On their first date, Kaitlyn Canfield and Philip Sterling found common ground with a mutual dream to open a quirky hotel. But the couple didn't simply let this idea go as their relationship progressed. They decided to uproot their lives in Dallas — leaving behind jobs in retail and graphic design — to make it happen, and settled on renovating a 1958 motor lodge in Salida, Colorado. "It wasn't dirty or anything, it was just unloved," Canfield said about the location. "It hadn't been updated since the '80s. It still had all the big-tube TVs and the old carpet." In order to outfit the building's 16 rooms with a look belonging to this century, the pair opted for a design aesthetic that Canfield described as a blend of minimalism and the Southwest. The two filled the common and private areas with rugged and soft textures, and mixed their personal art with thrift store finds. When it was finished, the Amigo Motor Lodge looked like a bit of Marfa, Texas and Southern California amidst the ski slopes and hiking trails of the Rockies. And while the couple opened this property last summer, they're already looking toward their next shared goal: to get married in May.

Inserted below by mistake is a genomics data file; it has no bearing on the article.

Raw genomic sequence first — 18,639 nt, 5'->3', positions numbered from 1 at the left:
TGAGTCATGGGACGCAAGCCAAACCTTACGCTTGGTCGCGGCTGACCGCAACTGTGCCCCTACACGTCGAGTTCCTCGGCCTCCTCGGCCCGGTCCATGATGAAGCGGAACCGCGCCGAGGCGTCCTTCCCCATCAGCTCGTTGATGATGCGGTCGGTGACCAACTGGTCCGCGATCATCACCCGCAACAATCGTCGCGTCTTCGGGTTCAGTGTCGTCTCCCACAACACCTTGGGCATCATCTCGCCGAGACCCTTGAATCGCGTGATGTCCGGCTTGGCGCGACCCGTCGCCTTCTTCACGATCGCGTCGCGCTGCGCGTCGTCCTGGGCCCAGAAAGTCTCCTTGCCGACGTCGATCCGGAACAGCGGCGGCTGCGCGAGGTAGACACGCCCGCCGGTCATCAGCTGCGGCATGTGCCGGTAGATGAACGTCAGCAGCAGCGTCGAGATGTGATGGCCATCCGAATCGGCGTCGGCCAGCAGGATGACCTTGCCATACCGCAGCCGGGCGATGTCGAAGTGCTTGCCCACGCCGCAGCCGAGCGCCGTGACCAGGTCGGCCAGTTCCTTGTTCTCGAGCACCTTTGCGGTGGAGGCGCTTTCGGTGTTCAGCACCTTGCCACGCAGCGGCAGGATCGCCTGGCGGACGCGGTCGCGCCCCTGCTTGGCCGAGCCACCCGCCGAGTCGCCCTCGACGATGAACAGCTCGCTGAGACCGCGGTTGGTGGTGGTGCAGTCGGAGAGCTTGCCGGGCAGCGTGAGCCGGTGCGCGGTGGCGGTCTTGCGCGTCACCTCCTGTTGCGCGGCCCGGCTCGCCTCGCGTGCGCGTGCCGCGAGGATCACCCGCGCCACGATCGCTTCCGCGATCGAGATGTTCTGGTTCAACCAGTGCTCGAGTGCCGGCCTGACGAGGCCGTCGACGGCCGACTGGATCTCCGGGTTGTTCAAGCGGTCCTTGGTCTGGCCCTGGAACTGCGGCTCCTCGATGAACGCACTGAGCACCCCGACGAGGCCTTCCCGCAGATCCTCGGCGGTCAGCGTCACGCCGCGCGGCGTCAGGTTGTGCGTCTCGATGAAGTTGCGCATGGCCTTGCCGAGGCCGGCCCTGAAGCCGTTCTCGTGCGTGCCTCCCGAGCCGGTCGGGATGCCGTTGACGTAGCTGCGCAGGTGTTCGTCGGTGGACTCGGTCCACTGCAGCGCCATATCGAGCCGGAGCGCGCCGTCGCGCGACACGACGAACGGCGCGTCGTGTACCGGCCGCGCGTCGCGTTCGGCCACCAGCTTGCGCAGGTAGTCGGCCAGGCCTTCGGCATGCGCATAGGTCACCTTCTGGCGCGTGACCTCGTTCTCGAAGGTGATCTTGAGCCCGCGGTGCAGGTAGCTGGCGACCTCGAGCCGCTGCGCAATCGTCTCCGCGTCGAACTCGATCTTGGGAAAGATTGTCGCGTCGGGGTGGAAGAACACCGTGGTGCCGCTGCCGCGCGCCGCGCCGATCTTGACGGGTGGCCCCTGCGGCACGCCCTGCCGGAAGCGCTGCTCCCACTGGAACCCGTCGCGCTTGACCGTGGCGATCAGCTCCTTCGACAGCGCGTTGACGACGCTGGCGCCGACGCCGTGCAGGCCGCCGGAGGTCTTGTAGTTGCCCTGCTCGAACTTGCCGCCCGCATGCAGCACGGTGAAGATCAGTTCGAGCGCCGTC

Coats of white paint for the brick exterior contrast black guest room doors labelled with oversized, playful numbers. A pair of cherry-red vintage metal chairs in front of each room provide a pop of color.
The check in area almost resembles a family home with its collection of ivory sheepskin throws, striped blankets, coffee table books, and board games. Side tables made out of tree stumps complement soft leather seating, and succulents provide color throughout the space. The intimate decor was intentional, Canfield said, because the couple wanted the hotel to feel like guests were staying at "a cool friend's house."
Each room maintains a minimalist approach to decor, where accessories add color to walls that are either painted charcoal or covered with cedar-shake shingles. Succulent plants are potted in vintage beer cans, natural trinkets fill bird's nests, and Navajo-inspired tapestry pillows enliven white bedding.
Original cast-iron tubs were refinished in the bathrooms, while the floors were upgraded with what Canfield refers to as a "funky patterned tile." White subway tiles and Malin + Goetz toiletries complete the look.
The couple likes getting to know their guests, often while roasting s'mores. "They'll bring beer, we'll have s'mores. It's a big family," Canfield said. There's also a hot tub in the middle of the property for après–ski time.